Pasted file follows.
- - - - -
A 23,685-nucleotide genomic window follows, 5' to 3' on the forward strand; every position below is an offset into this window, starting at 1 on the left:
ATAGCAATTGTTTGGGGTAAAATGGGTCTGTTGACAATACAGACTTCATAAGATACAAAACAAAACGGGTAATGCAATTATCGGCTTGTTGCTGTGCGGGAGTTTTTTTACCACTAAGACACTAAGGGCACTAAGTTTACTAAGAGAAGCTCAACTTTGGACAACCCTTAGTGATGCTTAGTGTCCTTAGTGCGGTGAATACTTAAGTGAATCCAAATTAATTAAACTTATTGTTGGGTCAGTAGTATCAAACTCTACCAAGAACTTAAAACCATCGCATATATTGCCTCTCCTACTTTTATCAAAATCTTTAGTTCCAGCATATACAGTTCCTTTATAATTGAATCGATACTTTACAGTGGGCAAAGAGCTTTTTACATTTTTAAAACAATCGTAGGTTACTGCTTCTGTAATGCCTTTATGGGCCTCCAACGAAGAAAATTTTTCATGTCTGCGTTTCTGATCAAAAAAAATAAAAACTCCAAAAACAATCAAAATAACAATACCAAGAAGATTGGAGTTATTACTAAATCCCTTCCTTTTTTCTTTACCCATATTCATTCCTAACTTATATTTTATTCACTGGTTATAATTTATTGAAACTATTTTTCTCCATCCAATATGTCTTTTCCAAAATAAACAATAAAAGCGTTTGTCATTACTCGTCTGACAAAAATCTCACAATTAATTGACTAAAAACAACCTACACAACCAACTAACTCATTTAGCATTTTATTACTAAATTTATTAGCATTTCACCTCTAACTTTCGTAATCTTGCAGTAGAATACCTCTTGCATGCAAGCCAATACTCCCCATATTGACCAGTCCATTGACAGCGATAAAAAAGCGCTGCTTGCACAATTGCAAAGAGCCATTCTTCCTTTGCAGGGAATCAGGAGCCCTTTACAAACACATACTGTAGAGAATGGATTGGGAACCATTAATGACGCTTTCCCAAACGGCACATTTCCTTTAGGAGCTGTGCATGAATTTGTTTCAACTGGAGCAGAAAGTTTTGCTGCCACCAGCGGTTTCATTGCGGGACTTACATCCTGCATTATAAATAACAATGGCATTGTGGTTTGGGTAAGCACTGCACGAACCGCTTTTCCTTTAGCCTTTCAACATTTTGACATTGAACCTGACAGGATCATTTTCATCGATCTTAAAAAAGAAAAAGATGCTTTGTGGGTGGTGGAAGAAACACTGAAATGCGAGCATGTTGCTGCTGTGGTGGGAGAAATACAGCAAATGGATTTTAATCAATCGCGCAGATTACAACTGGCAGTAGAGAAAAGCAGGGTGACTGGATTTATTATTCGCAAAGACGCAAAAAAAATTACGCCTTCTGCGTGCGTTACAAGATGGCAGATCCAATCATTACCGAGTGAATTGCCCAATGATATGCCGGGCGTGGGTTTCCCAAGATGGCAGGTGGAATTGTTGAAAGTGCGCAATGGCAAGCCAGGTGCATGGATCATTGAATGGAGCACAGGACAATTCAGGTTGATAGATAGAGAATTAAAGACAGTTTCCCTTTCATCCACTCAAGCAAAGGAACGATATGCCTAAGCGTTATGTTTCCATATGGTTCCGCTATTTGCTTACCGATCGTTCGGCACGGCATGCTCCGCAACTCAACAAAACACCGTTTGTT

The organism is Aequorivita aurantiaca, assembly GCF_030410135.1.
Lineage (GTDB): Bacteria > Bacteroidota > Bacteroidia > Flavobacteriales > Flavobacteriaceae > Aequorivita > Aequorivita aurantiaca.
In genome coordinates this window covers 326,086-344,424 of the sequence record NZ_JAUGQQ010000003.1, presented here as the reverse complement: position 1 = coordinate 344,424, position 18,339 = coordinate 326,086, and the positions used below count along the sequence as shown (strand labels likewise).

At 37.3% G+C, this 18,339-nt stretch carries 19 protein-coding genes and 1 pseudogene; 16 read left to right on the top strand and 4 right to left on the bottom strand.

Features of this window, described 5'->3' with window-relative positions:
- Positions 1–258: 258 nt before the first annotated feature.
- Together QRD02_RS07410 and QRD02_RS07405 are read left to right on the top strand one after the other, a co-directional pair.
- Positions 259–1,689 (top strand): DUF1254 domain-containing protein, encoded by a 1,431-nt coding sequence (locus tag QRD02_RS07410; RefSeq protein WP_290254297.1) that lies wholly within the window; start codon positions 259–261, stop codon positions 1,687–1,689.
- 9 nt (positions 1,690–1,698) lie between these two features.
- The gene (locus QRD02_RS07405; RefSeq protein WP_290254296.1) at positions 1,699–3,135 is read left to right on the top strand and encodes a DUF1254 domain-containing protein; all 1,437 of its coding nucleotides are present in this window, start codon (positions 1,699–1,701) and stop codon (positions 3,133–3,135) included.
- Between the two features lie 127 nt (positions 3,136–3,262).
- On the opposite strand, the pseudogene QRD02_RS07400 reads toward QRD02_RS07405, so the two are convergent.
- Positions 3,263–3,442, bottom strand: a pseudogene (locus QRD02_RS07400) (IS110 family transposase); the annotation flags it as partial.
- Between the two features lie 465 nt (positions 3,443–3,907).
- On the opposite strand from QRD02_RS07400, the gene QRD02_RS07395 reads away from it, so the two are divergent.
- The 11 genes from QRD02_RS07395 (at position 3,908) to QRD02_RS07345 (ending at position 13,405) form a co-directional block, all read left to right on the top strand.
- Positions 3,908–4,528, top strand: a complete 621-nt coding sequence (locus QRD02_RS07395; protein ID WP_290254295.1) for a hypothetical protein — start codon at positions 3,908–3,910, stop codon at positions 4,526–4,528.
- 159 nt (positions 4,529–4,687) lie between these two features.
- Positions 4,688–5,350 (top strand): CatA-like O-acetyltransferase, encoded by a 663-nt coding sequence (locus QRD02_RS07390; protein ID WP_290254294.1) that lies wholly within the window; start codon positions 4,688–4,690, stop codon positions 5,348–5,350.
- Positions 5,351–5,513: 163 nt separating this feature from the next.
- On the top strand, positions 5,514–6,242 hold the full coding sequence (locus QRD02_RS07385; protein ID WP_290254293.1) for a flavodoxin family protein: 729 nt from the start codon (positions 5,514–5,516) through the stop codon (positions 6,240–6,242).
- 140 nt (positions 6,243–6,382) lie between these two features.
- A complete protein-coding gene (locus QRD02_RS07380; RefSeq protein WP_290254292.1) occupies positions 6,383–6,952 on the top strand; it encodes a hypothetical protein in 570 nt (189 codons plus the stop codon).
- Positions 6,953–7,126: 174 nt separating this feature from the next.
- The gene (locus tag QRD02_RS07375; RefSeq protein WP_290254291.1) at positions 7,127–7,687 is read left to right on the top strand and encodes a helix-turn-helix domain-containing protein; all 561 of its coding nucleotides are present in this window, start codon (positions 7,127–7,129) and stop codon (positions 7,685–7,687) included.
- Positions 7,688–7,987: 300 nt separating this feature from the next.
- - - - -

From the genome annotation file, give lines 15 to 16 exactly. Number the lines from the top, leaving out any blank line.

- Positions 3,263–3,442, bottom strand: a pseudogene (locus QRD02_RS07400) (IS110 family transposase); the annotation flags it as partial.
- Between the two features lie 465 nt (positions 3,443–3,907).